Story of Prophets

Hazrat Adam : The First Man & First Prophet

Islam provides us with the astonishing details of the creation of Adam. A thought-provoking story of Adam described with references from the Divine Books,  by Aisha Stacey

Both Christian and Jewish traditions are remarkably similar yet importantly different to the Quran.  The Book of Genesis describes Adam as being made from “the dust of the earth,” and in the Talmud, Adam is described as being kneaded from mud.

And God said to the angels:

“’Verily, I am going to place mankind generations after generations on earth.’  They said: ‘Will You place therein those who will make mischief therein and shed blood, while we glorify You with praises and thanks and sanctify You.’  God said: ‘I know that which you do not know.’” (Quran 2:30)

So begins the story of Adam, the first man, the first human being.  God created Adam from a handful of soil containing portions from all its varieties on Earth.  Angels were sent to earth to collect the soil that was to become Adam.  It was red, white, brown, and black; it was soft and malleable, hard and gritty; it came from the mountains and the valleys; from infertile deserts and lush fertile plains and all the natural varieties in between.  The descendants of Adam were destined to be as diverse as the handful of soil from which their ancestor was created; all have different appearances, attributes and qualities.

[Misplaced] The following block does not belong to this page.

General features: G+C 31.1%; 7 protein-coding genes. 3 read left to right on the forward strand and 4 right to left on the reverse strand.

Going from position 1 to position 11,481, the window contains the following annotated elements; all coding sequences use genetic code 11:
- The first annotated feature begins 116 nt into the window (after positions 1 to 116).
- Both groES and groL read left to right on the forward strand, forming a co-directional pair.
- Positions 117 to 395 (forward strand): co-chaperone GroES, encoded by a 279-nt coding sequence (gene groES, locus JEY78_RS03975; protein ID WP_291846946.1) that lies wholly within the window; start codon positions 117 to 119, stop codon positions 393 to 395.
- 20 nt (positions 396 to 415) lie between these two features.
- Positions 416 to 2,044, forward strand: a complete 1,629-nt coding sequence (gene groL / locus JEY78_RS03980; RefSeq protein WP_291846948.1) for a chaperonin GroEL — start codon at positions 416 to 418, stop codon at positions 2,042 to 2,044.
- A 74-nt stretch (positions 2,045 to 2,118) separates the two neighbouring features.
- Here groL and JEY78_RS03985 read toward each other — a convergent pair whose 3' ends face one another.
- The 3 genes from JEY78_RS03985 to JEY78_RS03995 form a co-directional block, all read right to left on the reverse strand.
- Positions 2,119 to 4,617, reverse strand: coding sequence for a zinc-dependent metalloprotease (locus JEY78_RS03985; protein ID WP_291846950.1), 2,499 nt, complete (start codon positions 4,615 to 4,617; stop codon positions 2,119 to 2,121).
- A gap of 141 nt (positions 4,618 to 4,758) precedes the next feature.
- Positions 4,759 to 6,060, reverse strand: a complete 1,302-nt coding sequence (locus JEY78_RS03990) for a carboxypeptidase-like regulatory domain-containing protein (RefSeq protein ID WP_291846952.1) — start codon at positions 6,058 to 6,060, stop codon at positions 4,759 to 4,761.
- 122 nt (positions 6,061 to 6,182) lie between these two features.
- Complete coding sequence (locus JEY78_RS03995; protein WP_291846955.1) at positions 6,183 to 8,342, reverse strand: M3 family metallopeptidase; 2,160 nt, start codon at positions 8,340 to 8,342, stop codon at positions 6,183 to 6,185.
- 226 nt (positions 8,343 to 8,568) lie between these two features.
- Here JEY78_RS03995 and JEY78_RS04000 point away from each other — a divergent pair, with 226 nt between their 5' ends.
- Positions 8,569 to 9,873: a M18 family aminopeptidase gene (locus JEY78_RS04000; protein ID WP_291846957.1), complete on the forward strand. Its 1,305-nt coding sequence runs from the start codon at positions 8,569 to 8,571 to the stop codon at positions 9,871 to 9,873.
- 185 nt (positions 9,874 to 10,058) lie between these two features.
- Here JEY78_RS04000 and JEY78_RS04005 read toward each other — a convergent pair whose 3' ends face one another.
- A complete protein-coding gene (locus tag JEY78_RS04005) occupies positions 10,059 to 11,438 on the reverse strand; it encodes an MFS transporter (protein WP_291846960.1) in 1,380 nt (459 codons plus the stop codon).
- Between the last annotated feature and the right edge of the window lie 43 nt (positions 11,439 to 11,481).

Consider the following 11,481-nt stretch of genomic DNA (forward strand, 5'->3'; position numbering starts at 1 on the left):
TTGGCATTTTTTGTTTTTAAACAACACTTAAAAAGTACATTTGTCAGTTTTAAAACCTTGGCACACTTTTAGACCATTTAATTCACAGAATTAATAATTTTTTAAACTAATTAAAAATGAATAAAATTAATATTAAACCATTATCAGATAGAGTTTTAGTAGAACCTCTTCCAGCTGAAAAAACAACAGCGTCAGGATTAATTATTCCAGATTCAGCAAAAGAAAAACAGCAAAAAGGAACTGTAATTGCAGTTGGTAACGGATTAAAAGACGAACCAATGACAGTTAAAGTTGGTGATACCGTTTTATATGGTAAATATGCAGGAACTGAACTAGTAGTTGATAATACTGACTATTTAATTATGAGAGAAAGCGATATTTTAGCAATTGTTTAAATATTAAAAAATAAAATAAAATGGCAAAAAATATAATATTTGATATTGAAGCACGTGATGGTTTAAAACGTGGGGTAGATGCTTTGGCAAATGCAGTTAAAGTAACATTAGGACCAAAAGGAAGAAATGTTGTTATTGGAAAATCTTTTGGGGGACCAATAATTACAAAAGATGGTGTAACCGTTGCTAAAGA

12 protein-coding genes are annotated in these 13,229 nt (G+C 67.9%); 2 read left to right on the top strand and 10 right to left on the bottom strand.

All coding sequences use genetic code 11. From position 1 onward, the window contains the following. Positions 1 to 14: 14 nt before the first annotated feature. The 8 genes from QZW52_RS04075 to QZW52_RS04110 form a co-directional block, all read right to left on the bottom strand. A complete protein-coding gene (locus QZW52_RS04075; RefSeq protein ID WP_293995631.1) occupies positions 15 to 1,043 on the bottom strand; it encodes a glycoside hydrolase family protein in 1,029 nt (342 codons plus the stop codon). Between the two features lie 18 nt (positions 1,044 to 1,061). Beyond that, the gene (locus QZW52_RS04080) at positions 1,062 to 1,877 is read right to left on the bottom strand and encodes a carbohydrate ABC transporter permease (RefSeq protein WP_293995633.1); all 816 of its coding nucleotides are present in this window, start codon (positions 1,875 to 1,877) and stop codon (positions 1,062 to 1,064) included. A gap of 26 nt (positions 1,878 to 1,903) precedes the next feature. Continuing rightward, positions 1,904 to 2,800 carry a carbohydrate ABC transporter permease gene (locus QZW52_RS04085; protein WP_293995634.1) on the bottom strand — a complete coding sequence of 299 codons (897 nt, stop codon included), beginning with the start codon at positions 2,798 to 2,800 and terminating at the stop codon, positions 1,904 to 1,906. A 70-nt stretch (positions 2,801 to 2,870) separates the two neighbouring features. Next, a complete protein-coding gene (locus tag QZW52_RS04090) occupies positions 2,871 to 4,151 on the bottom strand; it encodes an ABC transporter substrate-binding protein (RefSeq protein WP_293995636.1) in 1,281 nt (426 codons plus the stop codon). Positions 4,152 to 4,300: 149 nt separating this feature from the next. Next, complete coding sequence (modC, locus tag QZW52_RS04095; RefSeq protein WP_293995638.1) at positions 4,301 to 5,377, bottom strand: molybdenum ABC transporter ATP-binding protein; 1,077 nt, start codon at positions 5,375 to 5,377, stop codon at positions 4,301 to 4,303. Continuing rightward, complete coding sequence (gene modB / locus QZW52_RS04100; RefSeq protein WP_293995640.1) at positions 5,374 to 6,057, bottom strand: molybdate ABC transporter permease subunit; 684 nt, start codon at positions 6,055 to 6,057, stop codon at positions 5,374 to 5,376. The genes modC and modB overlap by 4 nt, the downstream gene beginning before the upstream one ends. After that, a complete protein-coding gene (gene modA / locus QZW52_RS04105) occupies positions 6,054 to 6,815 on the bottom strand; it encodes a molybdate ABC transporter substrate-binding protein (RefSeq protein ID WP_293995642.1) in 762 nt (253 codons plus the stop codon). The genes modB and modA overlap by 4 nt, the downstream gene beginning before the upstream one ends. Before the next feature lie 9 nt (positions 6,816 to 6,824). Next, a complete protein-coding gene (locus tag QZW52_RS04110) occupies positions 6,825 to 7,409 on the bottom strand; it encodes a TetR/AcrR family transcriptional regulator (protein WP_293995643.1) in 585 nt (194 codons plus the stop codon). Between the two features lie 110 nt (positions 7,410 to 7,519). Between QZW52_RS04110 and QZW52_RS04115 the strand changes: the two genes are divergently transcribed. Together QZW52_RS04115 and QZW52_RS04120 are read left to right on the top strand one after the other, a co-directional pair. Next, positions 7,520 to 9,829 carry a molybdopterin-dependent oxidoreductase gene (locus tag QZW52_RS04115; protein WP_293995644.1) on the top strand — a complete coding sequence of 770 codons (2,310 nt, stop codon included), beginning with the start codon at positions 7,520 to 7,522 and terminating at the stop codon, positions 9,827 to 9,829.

Soil or Clay?

Throughout the Quran, the soil used to create Adam is referred to by many names, and from this we are able to understand some of the methodology of his creation.  Each name for soil is used at a different stage of Adam’s creation.  Soil, taken from the earth, is referred to as soil; God also refers to it as clay.  When it is mixed with water it becomes mud, when it is left to stand the water content reduces and it becomes sticky clay (or mud).  If it is again left for some time it begins to smell, and the colour becomes darker  black, smooth clay.  It was from this substance that God moulded the form of Adam.  His soulless body was left to dry, and it became what is known in the Quran as sounding clay.  Adam was moulded from something akin to potter’s clay.  When it is rapped it produces a ringing sound.[2]

The First Man is Honoured

And God said, to the Angels:
“And (remember) when your Lord said to the angels: ‘I am going to create a human (Adam) from sounding clay of altered black smooth mud.  So when I have fashioned him and breathed into him (his) soul created by Me, then you fall down prostrate to him.” (Quran 38:71-72)

God honoured the first humman, Adam, in countless ways.  Allah blew his soul into him, He fashioned him with His own hands and He ordered the Angels to bow down before him.  And God said to the Angels:

“….Prostrate to Adam and they prostrated except Iblees (Satan)….” (Quran 7:11)